Poetry Sunday: July

Boris Pasternak was perhaps best known for his fiction, such as Dr. Zhivago, but he was also a poet. This is one of his, a haunting and expressive poem that conjures up a picture of the "meadow-scented month July" "unkempt, untidy, absent-minded" "with summer air and thunder."

July is only "a temporary guest" and with temperatures approaching 100 every day, we can be grateful for that!  


by Boris Pasternak

A ghost is roaming through the building,
And shadows in the attic browse;
Persistently intent on mischief
A goblin roams about the house.

He gets into your way, he fusses,
You hear his footsteps overhead,
He tears the napkin off the table
And creeps in slippers to the bed.

With feet unwiped he rushes headlong
On gusts of draught into the hall
And whirls the curtain, like a dancer,
Towards the ceiling, up the wall.

Who is this silly mischief-maker,
This phantom and this double-face?
He is our guest, our summer lodger,
Who spends with us his holidays.

Our house is taken in possession
By him, while he enjoys a rest.
July, with summer air and thunder-
He is our temporary guest.

July, who scatters from his pockets
The fluff of blow-balls in a cloud,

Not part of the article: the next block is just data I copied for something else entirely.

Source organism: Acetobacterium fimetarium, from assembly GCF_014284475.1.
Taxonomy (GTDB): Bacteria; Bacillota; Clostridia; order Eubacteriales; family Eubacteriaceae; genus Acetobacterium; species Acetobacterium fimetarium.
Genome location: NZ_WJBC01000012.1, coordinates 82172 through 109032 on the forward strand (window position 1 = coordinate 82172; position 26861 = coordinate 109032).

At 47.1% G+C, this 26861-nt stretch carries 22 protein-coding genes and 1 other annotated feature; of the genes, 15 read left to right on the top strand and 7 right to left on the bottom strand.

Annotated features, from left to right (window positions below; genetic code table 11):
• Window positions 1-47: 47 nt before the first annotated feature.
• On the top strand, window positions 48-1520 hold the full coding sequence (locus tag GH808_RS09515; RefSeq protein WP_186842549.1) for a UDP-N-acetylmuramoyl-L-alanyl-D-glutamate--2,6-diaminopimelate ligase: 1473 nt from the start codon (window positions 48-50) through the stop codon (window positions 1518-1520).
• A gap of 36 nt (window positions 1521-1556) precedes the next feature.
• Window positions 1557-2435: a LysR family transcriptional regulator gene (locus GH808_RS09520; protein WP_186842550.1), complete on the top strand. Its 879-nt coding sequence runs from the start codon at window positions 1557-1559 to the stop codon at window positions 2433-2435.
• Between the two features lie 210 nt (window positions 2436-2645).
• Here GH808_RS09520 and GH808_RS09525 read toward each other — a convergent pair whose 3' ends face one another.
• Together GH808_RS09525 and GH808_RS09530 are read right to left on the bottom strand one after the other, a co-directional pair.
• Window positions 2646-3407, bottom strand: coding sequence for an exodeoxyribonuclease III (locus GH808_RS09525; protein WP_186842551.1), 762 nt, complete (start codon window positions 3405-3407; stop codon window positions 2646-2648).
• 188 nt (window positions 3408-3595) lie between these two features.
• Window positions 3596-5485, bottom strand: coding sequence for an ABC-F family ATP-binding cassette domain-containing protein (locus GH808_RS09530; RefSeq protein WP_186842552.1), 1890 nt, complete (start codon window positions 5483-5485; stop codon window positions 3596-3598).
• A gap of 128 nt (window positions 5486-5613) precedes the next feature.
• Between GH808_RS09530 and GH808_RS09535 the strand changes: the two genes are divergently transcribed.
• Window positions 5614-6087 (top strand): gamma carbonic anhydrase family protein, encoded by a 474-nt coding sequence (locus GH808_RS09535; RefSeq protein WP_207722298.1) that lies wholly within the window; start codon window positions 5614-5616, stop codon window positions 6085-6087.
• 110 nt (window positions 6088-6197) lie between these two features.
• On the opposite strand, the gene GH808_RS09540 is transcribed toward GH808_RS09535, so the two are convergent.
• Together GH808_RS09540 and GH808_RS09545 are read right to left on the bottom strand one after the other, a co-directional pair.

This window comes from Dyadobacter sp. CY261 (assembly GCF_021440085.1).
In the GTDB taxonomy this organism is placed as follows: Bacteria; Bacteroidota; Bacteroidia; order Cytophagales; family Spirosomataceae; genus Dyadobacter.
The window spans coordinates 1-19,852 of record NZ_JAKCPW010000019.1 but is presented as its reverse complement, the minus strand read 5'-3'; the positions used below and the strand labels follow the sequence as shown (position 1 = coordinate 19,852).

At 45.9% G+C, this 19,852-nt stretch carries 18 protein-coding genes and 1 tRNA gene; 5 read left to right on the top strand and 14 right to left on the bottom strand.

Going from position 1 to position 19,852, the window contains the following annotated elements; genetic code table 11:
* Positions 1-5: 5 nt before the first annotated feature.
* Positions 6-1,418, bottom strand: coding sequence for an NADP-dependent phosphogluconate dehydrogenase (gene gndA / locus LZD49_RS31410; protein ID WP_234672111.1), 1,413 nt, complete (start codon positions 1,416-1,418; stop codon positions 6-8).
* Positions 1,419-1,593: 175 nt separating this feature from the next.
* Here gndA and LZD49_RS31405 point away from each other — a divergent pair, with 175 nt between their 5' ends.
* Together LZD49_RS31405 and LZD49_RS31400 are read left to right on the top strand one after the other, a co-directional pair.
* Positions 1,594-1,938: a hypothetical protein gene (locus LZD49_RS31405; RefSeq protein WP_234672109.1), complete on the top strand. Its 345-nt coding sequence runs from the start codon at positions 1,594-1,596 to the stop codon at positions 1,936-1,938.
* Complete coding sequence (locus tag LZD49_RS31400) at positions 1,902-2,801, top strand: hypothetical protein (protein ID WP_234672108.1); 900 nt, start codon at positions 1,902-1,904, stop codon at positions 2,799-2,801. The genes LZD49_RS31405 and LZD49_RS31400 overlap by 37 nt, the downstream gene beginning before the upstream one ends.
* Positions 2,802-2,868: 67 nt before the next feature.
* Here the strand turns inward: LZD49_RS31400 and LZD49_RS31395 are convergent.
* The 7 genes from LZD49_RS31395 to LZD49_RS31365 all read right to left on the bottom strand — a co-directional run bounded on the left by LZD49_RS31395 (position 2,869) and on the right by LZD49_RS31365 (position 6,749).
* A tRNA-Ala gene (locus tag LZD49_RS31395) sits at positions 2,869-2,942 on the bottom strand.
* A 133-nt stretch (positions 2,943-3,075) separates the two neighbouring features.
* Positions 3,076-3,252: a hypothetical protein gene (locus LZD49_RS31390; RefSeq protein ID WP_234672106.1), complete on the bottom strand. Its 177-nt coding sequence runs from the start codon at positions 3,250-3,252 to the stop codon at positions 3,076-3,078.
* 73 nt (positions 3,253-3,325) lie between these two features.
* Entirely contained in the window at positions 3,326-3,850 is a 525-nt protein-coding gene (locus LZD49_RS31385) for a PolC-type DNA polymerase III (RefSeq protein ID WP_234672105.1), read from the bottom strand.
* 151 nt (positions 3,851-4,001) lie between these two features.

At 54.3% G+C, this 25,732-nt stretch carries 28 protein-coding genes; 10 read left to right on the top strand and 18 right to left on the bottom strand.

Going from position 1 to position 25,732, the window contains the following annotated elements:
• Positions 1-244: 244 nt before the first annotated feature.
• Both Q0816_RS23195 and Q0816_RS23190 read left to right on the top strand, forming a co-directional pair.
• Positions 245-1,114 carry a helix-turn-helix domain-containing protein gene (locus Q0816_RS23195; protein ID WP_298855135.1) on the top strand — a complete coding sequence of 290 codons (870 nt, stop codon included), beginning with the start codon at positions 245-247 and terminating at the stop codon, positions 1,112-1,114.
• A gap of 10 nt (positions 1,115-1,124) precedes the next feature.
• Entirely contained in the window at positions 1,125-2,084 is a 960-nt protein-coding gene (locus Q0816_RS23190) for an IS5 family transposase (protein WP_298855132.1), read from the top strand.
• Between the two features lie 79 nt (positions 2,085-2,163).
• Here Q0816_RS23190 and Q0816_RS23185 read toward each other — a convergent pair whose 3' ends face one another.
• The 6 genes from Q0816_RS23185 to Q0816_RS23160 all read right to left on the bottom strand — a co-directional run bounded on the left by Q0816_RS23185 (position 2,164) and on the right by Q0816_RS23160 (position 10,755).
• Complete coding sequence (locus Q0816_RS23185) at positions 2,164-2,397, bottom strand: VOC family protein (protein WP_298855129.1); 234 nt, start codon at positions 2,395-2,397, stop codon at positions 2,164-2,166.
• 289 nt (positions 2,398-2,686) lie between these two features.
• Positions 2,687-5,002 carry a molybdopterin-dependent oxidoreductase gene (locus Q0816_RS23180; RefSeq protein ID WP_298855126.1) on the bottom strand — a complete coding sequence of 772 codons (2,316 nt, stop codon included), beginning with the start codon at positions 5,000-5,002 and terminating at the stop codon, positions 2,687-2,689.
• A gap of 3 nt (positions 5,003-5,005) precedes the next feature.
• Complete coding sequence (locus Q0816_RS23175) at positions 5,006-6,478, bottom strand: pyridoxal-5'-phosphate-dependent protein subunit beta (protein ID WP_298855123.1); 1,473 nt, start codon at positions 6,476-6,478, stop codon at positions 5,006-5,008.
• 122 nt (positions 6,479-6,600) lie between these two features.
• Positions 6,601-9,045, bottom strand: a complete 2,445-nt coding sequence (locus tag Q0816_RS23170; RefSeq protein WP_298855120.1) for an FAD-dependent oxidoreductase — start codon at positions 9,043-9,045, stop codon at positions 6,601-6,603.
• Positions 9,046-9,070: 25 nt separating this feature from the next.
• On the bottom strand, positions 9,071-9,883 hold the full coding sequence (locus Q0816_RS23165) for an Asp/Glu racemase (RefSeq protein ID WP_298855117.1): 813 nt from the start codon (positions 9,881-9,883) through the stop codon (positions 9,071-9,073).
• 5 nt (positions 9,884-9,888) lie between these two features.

Who enters through the open window,
Who chatters to himself aloud,

Unkempt, untidy, absent-minded,
Soaked through with smell of dill and rye,
With linden-blossom, grass and beet-leaves,
The meadow-scented month July. 


  1. Love it! And you are right, thank goodness it's temporary, though I'm craving more year-round July(s).

    1. Well, maybe July in Connecticut is more pleasant! No, actually, I'm sure it's more pleasant.

    2. Actually, I heard this morning on the radio that this July in CT was the second coldest in a 100 years.

  2. Thank you for this treat

  3. Lovely and charming. We are having a decent July this year. All the crisping from the June heat wave has returned to green. But still two months of heat to come.

    1. Our July is dry and hot, "our summer lodger, Who spends with us his holidays." All those lovely spring rains are but a distant memory.


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